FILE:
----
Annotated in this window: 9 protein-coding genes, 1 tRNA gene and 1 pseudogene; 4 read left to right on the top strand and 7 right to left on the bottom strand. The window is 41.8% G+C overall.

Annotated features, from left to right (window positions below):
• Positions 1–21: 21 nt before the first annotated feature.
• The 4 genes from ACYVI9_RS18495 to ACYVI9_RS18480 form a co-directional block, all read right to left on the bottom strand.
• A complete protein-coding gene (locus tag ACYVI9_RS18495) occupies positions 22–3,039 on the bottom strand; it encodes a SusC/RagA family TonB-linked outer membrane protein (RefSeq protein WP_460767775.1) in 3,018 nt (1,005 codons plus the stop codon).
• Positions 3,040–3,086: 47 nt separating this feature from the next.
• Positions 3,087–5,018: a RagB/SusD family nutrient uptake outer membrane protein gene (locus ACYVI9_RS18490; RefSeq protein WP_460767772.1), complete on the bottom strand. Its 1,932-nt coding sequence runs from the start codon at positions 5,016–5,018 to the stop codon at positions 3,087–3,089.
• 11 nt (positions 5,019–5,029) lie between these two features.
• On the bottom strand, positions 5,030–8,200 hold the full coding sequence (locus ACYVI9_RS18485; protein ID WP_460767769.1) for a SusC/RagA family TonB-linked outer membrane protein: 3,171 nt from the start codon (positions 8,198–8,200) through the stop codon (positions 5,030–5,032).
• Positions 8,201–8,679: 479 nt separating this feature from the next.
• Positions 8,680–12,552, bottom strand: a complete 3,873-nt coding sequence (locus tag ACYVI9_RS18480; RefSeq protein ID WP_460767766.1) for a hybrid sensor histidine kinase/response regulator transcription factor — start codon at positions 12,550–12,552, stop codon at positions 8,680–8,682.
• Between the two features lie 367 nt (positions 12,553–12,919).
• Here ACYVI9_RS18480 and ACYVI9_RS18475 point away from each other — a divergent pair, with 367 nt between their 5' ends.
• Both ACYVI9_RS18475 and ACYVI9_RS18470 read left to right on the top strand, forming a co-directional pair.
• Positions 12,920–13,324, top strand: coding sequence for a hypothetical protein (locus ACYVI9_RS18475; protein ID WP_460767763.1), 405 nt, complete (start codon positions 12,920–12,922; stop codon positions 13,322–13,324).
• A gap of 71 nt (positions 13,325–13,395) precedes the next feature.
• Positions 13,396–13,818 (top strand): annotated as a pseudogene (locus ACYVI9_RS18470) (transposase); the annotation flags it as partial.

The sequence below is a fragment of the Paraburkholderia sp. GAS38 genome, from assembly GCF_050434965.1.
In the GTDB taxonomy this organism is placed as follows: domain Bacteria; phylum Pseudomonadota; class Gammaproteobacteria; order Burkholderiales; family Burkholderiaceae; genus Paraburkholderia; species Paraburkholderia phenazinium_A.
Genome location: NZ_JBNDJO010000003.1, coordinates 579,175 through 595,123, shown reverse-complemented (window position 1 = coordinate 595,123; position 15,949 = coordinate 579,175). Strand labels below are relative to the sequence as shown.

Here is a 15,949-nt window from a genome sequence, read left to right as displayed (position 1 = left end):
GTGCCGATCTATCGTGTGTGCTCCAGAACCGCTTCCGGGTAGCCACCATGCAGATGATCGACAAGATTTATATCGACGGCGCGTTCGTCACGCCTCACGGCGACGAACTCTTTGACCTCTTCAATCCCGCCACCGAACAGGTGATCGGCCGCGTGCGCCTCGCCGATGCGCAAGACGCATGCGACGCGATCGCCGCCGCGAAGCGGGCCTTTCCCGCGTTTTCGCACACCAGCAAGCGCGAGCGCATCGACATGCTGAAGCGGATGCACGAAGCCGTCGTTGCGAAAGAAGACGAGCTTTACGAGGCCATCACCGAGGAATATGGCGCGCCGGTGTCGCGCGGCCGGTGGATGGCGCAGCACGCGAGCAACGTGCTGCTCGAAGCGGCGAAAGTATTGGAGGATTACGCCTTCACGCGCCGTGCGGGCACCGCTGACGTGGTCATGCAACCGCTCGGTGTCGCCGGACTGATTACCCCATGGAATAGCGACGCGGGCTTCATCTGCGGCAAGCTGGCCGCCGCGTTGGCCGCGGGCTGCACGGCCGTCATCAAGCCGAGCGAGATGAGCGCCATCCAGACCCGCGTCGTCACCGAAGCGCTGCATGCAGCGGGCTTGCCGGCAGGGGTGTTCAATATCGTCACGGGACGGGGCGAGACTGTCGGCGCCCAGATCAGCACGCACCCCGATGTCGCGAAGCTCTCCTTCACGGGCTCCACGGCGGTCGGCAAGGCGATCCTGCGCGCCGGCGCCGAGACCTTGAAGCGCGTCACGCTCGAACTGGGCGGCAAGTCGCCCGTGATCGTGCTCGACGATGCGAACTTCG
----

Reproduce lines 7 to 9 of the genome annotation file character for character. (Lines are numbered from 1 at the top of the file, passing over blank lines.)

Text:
• Positions 3,087–5,018: a RagB/SusD family nutrient uptake outer membrane protein gene (locus ACYVI9_RS18490; RefSeq protein WP_460767772.1), complete on the bottom strand. Its 1,932-nt coding sequence runs from the start codon at positions 5,016–5,018 to the stop codon at positions 3,087–3,089.
• 11 nt (positions 5,019–5,029) lie between these two features.
• On the bottom strand, positions 5,030–8,200 hold the full coding sequence (locus ACYVI9_RS18485; protein ID WP_460767769.1) for a SusC/RagA family TonB-linked outer membrane protein: 3,171 nt from the start codon (positions 8,198–8,200) through the stop codon (positions 5,030–5,032).